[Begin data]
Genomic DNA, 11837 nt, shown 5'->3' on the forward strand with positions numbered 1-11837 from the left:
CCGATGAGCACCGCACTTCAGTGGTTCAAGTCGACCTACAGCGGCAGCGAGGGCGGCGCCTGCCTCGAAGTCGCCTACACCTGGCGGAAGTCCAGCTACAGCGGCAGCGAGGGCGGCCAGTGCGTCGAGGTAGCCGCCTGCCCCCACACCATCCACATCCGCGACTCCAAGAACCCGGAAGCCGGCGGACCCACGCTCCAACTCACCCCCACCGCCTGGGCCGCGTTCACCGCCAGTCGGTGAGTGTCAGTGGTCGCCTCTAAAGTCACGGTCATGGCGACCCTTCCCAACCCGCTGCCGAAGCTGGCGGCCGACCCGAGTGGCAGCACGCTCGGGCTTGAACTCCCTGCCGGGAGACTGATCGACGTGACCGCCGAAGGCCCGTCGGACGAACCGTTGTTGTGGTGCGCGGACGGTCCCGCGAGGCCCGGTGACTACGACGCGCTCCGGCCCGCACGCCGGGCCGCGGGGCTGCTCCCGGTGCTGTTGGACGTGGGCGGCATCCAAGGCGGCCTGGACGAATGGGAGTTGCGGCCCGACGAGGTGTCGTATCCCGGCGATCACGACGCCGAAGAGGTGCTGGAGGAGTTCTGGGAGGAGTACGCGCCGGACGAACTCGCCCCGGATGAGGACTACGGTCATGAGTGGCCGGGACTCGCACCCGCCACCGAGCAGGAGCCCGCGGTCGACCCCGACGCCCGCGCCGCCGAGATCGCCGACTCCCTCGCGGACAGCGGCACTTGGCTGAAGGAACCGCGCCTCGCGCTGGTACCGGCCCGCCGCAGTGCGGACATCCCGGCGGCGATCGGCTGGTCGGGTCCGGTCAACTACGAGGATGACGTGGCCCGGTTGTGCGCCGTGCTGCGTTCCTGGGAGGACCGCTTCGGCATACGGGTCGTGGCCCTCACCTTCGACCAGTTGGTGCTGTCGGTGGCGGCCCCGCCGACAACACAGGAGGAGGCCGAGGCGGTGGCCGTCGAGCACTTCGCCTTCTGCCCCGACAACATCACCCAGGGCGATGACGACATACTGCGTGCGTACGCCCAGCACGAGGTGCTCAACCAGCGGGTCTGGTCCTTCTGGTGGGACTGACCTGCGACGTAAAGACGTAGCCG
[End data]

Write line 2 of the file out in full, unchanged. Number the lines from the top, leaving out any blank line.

CCGATGAGCACCGCACTTCAGTGGTTCAAGTCGACCTACAGCGGCAGCGAGGGCGGCGCCTGCCTCGAAGTCGCCTACACCTGGCGGAAGTCCAGCTACAGCGGCAGCGAGGGCGGCCAGTGCGTCGAGGTAGCCGCCTGCCCCCACACCATCCACATCCGCGACTCCAAGAACCCGGAAGCCGGCGGACCCACGCTCCAACTCACCCCCACCGCCTGGGCCGCGTTCACCGCCAGTCGGTGAGTGTCAGTGGTCGCCTCTAAAGTCACGGTCATGGCGACCCTTCCCAACCCGCTGCCGAAGCTGGCGGCCGACCCGAGTGGCAGCACGCTCGGGCTTGAACTCCCTGCCGGGAGACTGATCGACGTGACCGCCGAAGGCCCGTCGGACGAACCGTTGTTGTGGTGCGCGGACGGTCCCGCGAGGCCCGGTGACTACGACGCGCTCCGGCCCGCACGCCGGGCCGCGGGGCTGCTCCCGGTGCTGTTGGACGTGGGCGGCATCCAAGGCGGCCTGGACGAATGGGAGTTGCGGCCCGACGAGGTGTCGTATCCCGGCGATCACGACGCCGAAGAGGTGCTGGAGGAGTTCTGGGAGGAGTACGCGCCGGACGAACTCGCCCCGGATGAGGACTACGGTCATGAGTGGCCGGGACTCGCACCCGCCACCGAGCAGGAGCCCGCGGTCGACCCCGACGCCCGCGCCGCCGAGATCGCCGACTCCCTCGCGGACAGCGGCACTTGGCTGAAGGAACCGCGCCTCGCGCTGGTACCGGCCCGCCGCAGTGCGGACATCCCGGCGGCGATCGGCTGGTCGGGTCCGGTCAACTACGAGGATGACGTGGCCCGGTTGTGCGCCGTGCTGCGTTCCTGGGAGGACCGCTTCGGCATACGGGTCGTGGCCCTCACCTTCGACCAGTTGGTGCTGTCGGTGGCGGCCCCGCCGACAACACAGGAGGAGGCCGAGGCGGTGGCCGTCGAGCACTTCGCCTTCTGCCCCGACAACATCACCCAGGGCGATGACGACATACTGCGTGCGTACGCCCAGCACGAGGTGCTCAACCAGCGGGTCTGGTCCTTCTGGTGGGACTGACCTGCGACGTAAAGACGTAGCCG